The South Dakota Department of Transportation implemented several regulatory and technological changes that improved freight hauling efficiency and brought economic benefits to the state.
The trucking industry is vitally important to a rural state like South Dakota. Nearly everything produced or consumed in the state depends on trucking for at least part of its trip. To make trucking as safe and efficient as possible, SDDOT adopted the following regulatory and technological changes:
- Enabled by federal legislation advocated by South Dakota’s congressional delegation, SDDOT expanded the state’s longer combination vehicle network (LCV) to give trucks carrying double or triple trailers direct access to more cities in South Dakota—saving miles, time, fuel, and costs for shippers and customers.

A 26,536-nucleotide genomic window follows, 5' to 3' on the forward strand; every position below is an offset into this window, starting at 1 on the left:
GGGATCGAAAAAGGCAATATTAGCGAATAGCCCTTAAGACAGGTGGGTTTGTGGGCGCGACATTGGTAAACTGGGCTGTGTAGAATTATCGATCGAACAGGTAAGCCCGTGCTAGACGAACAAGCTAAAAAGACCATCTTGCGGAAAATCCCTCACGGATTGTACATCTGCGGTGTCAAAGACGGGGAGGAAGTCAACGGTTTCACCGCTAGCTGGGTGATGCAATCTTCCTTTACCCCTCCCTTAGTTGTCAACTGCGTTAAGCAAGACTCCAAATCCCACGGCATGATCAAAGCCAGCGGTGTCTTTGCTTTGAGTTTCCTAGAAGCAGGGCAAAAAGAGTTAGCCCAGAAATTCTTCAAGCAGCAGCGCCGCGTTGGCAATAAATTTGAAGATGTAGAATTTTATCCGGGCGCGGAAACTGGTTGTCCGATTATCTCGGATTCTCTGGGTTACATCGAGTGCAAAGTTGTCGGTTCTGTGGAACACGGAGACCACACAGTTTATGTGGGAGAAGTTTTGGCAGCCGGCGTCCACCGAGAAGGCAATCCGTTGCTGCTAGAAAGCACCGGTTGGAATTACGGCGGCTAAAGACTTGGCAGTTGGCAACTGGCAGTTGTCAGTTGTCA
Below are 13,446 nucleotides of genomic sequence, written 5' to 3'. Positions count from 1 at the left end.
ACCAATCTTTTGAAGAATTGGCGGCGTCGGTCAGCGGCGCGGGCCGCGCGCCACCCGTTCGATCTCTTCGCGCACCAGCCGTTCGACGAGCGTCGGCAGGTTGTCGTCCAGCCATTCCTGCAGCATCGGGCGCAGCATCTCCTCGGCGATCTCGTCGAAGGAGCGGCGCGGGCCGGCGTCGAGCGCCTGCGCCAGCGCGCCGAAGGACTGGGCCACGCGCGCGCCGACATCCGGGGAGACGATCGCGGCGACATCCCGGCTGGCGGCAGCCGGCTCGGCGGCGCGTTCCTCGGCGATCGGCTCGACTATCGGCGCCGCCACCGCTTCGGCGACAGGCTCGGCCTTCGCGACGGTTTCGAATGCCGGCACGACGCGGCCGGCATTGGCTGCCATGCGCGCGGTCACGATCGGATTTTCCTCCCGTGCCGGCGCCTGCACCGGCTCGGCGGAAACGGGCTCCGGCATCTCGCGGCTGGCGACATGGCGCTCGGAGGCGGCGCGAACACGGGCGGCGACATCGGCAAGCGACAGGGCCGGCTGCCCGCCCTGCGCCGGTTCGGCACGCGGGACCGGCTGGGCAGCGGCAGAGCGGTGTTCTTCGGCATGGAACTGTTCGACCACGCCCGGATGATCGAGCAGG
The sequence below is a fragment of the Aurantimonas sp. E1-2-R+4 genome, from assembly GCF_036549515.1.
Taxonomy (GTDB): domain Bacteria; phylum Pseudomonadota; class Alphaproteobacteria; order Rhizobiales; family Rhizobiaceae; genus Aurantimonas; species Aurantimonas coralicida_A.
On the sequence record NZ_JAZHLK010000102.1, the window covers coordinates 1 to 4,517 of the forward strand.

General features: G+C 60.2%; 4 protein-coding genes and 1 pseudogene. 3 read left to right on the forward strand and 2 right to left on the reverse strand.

- In cooperation with the SD Highway Patrol’s Motor Carrier Services unit, SDDOT provides a statewide automated permitting system that allows carriers to apply for and obtain permits online and automatically find suitable routes for oversized/overweight loads.
- Electronic screening systems at six weigh stations identify approaching trucks and check their weight and registration, fuel tax, and safety status. “Good” trucks can proceed past weigh stations without stopping, saving delay and operational costs. At the I-90 Valley Springs and I-29 Jefferson ports of entry, SDDOT installed in-pavement sensors that detect uninflated and underinflated tires and thermal brake sensors that check brakes on moving trucks—advanced technologies that help ensure truck safety.
“On behalf of the South Dakota Trucking Association membership, I want to thank all parties involved in this change to the list of South Dakota’s LCV approved routes. This cooperative effort took nearly two decades to accomplish but the result was a monumental change that brought greater efficiency and economic benefits to the state.” Myron Rau, Executive Director, SD Trucking Association.
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